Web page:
‘Interoperability’ implies the development of a common cultural strategy shared by all European member States. It can be defined as the ability to operate together coherently, effectively, productively and efficiently to achieve tactical, operational and strategic objectives. The sharing of a common doctrine, procedures and infrastructures allow member States to communicate, avoid repetitive actions and put forth common resources. Today, defence partnerships are elaborated according to a differentiated logic across voluntary and capable European countries. Those partnerships support initiatives that reinforce European strategy and gather States with common security objectives. Yet, these alliances are mostly bilateral or composed of European powers with concrete means of action. As a result, interventions that are supposed to be on behalf of the entire European community represent the opinion and interests of a small fragment of the European Union – thus creating the feeling of a ‘two-speed’ Europe. This is why closer cooperation between each member State should be considered by increasing the cultural, practical, technical and technological interoperability.


Military interoperability has a cultural aspect. Indeed, the 27 member States have different histories, cultures, education, and these differences can be seen in the vision of the European Defence and in the interests they will protect. Nonetheless, by reinforcing the European identity, the feeling of belonging to a shared community and the promotion of common interests, the European Union would be more likely to act with a single voice. This requires teaching European history and its multidisciplinary challenges at school, maintaining school exchange programs and facilitating European citizens’ travel within Europe. In addition to refining national identity, this will increase interest in Europe’s functioning and security, and create a further willingness to participate in strengthening its independent influence on the international scene from a military point of view.


In order to create this willingness, the learning of a common language is essential. Due to its linguistic diversity, there are 24 official languages spoken in Europe today, and more than 60 minority and regional ones. A common language should be mandatory and should be the only language spoken during the planning, the organisation and the deployment of a mission. This will increase efficiency, strengthen European identity and create a strong cohesive force. It should be noted that this does not mean abolishing national and regional languages, but rather choosing one of the 24 official languages as the common language of the European military and defence sector.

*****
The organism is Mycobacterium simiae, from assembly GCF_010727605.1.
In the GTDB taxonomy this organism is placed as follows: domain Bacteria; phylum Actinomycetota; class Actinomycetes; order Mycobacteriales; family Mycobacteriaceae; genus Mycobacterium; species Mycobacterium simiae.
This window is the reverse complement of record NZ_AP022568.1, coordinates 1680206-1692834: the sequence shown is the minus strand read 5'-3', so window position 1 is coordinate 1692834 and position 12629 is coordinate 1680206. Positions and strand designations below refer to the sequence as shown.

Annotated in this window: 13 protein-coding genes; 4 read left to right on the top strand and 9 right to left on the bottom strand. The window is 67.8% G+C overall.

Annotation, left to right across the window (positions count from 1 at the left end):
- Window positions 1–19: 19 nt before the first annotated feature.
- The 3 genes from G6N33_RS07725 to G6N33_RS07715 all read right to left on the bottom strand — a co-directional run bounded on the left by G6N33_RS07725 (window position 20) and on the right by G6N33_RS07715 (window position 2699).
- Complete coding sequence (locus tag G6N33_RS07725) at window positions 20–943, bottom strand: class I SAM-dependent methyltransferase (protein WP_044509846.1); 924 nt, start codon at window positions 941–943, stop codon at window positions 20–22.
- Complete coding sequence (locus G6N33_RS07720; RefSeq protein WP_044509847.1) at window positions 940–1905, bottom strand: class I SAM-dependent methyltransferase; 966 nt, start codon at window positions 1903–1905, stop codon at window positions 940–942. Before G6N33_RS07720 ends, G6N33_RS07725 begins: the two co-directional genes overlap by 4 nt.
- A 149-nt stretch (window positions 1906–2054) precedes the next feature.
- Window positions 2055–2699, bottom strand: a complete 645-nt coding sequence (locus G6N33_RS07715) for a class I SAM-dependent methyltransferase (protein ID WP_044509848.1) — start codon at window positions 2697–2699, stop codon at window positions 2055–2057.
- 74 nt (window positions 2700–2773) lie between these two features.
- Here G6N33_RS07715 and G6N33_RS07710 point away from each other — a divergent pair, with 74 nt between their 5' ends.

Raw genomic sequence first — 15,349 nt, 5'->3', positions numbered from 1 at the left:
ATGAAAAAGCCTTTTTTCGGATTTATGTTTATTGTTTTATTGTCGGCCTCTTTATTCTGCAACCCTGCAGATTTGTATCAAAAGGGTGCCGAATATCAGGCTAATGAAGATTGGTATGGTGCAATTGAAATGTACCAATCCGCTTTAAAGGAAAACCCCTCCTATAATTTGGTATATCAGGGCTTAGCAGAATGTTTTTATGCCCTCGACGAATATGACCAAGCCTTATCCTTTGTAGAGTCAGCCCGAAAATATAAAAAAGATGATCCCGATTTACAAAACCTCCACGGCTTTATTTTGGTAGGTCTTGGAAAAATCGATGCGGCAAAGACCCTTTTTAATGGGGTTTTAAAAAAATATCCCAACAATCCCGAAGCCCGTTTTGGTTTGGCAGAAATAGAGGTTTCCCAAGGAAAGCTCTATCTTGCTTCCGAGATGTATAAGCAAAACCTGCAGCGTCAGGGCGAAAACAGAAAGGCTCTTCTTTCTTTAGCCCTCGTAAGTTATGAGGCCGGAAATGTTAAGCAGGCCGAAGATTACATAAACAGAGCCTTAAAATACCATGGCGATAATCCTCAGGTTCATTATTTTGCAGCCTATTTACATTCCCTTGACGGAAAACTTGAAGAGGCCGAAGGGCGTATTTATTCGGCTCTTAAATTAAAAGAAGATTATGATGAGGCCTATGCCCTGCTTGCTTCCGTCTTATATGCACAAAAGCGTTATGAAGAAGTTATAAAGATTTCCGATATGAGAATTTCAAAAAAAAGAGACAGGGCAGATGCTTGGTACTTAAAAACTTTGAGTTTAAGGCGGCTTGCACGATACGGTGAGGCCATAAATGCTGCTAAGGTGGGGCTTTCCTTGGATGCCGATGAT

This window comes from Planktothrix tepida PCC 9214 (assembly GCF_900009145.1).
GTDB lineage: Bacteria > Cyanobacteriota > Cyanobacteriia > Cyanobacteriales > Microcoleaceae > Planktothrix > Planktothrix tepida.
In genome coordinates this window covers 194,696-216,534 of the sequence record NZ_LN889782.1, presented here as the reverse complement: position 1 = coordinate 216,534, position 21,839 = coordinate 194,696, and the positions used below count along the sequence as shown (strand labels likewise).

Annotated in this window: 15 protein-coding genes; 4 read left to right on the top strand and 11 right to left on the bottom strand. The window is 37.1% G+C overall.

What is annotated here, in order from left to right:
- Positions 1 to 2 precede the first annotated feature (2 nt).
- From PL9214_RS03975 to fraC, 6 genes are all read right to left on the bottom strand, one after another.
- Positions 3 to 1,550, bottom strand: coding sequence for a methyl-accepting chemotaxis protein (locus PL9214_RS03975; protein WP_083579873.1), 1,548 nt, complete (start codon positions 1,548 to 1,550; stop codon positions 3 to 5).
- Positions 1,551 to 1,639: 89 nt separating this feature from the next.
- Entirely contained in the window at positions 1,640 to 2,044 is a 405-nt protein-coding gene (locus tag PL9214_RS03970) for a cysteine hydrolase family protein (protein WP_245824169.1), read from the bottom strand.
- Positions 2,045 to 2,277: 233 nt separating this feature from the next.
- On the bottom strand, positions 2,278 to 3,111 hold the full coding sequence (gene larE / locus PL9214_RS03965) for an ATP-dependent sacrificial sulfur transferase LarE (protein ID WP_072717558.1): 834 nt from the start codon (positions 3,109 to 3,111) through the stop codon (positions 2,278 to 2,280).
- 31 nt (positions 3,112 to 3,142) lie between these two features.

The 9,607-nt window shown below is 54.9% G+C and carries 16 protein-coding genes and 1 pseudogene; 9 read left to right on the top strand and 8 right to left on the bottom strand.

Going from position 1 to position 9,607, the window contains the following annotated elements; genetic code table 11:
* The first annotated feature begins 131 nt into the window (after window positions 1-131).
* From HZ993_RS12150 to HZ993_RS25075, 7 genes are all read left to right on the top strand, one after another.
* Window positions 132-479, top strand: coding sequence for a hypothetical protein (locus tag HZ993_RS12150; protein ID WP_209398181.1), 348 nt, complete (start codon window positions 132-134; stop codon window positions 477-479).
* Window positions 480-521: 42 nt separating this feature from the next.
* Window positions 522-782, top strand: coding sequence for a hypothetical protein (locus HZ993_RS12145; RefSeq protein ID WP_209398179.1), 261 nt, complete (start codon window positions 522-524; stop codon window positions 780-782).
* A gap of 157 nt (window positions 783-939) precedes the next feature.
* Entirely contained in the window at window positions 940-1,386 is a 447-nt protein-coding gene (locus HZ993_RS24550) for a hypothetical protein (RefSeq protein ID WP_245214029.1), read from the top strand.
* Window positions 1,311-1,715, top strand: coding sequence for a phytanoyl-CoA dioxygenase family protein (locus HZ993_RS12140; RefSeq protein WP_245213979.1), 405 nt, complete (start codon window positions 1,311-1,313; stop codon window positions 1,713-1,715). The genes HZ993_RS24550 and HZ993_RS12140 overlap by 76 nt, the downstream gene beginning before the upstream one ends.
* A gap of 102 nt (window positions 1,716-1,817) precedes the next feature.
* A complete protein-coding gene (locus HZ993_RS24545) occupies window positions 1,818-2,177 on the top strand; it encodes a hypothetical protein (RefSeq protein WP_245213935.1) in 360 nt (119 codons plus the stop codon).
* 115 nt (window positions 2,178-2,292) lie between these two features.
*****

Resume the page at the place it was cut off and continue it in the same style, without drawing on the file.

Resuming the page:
Consequently, the establishment of several European military bases, and the use of European military equipment and numerous training bases for European soldiers would have a productive impact on the formation of a military intervention platoon. To this extent, interoperability will be encouraged by the improved interconnectedness of forces, the harmonisation of the training exercises, and the simplification of testing and demonstration of equipment. This would shorten, simplify and facilitate the data and intelligence exchange process, and even contribute to the enhancement of an intelligent defence.


The European Defence of Tomorrow


The challenge of European military interoperability is primordial to the development of a stronger European defence. Its reinforcement would provide necessary and more effective support to the North Atlantic Treaty Organisation’s (NATO) missions and would also strengthen the European identity and voice on international security and defence issues. In a world where security challenges continue to grow, diversify and intensify, bilateral partnerships are running out of steam. It is now time for Europe to impose itself as a major player on the international scene in the maintenance of international security. This challenge can only be responded to by strengthening European defence. To this end and in the longer term, Europe could detach itself from NATO, from the influence of the United States and consider the creation of a fully functional European army.